26 February 2012. The 2012 Potamkin Prize for Research in Pick's, Alzheimer's, and Related Diseases will be awarded to Takeshi Iwatsubo from the University of Tokyo School of Medicine, Japan. The Potamkin family of Colorado, Philadelphia, and Miami honors Iwatsubo for his work shepherding the Japanese Alzheimer’s Disease Neuroimaging Initiative (J-ADNI). Iwatsubo will receive the award, which carries a prize of $100,000, at the 64th annual meeting of the American Academy of Neurology, to be held 21-28 April 2012 in New Orleans.
Having spent most of his career in Alzheimer’s research on basic and mechanistic work, in recent years Iwatsubo became convinced that the time had come for a large-scale observational biomarker study in humans. He and colleagues officially launched J-ADNI in 2008. The longitudinal study closely followed the U.S. ADNI (see ARF related news story). This was neither an accident nor easy. Deliberately setting aside national pride, the Japanese scientists decided against designing and branding their own study and instead spent considerable effort to adapt the U.S. ADNI protocol to the Japanese language, even though that approach meant they would essentially repeat some data that already existed in Japanese AD research. Putting the greater good of stopping Alzheimer’s globally first, Iwatsubo’s overriding goal was to ensure J-ADNI data could be pooled with the U.S. ADNI and analyzed together for greater power. The plan worked; subsequently, presentations of pooled U.S. and J-ADNI and similar Australian data have started appearing in the literature.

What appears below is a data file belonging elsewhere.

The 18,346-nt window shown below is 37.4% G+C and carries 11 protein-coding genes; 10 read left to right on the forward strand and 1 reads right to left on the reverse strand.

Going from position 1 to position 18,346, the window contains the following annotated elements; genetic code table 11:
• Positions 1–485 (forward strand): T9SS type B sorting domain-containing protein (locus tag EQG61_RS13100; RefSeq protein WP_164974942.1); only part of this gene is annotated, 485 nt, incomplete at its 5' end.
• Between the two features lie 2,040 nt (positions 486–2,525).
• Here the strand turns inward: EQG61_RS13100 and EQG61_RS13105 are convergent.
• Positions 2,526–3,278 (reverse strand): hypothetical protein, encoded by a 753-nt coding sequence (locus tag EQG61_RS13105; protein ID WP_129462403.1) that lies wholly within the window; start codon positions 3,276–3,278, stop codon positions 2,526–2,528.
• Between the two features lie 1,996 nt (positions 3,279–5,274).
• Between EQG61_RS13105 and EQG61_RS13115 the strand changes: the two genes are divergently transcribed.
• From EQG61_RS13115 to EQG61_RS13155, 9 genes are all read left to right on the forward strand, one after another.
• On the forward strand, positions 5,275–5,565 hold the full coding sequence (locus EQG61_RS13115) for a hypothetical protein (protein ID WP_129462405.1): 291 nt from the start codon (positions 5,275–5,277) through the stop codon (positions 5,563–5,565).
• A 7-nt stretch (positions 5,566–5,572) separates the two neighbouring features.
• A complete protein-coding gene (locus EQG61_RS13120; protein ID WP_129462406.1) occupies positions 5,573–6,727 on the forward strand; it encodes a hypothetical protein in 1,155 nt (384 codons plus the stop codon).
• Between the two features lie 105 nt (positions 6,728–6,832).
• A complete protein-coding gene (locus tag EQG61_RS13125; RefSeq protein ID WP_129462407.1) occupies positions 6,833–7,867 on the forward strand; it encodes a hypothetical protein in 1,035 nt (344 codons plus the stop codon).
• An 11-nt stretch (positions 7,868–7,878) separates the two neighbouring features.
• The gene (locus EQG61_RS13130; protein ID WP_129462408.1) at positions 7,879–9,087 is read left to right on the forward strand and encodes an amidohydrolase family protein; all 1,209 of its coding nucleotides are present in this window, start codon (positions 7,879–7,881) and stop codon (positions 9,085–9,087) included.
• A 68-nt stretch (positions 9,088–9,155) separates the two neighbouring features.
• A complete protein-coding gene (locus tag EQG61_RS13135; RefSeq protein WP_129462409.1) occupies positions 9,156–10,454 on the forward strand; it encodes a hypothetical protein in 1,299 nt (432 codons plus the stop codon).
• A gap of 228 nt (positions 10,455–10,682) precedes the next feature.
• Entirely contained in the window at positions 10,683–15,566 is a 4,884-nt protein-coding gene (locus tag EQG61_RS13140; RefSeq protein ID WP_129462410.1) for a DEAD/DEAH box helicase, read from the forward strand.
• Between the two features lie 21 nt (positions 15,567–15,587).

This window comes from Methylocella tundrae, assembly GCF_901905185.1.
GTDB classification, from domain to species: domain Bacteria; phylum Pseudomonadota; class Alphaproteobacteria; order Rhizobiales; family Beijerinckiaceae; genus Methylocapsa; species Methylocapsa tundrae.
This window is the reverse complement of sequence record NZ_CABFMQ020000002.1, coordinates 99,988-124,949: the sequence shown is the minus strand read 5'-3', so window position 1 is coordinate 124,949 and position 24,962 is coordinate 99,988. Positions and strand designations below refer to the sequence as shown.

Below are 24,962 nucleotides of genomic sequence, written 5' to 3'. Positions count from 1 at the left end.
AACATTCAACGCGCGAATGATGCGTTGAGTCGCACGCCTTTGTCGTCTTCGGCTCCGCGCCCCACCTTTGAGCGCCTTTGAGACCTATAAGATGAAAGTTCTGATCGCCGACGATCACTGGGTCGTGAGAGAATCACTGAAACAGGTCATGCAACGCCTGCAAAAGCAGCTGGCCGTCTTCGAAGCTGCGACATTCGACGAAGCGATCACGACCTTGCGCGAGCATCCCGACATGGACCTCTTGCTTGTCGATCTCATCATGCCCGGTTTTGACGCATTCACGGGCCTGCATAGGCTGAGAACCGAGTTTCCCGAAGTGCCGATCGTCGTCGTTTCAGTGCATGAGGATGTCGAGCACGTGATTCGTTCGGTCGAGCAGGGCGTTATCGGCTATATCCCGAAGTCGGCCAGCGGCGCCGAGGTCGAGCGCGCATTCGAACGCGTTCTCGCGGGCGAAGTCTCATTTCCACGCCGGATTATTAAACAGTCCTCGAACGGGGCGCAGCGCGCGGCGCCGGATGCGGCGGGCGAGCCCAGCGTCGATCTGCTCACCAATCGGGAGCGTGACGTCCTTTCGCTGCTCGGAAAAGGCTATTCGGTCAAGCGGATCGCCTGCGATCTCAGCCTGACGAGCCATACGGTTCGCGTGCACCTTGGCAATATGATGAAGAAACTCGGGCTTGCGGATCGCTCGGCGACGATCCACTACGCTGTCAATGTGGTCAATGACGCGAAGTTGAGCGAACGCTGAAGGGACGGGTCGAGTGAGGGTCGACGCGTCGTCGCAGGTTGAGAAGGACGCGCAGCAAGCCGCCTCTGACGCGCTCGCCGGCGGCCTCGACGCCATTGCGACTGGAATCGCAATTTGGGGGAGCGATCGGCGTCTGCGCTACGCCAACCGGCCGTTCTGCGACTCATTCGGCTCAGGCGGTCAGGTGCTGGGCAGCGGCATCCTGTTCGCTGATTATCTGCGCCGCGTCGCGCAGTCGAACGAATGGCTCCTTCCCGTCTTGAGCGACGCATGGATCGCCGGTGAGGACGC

Over the years, Alzforum has run numerous stories on Iwatsubo’s work and that of scientists he has mentored, particularly on the β- and γ-secretases that are crucial to clipping Aβ from its precursor protein. His research into the structure (see ARF related news story) and function (see ARF related news story) of γ-secretase components has helped researchers understand the properties of this unusual and highly complex transmembrane protease. Together with collaborators, his studies on natural (see ARF related news story) and synthetic (see ARF related news story) BACE modulators increase the chances that drugs can be found to block the rate-limiting step in Aβ production, and, indeed, drug development work in this field is active in Japan. Iwatsubo served on the Alzforum Scientific Advisory Board in 2006. In 2009 he shared the MetLife Award for his work on γ-secretase (see ARF related news story).—Tom Fagan and Gabrielle Strobel.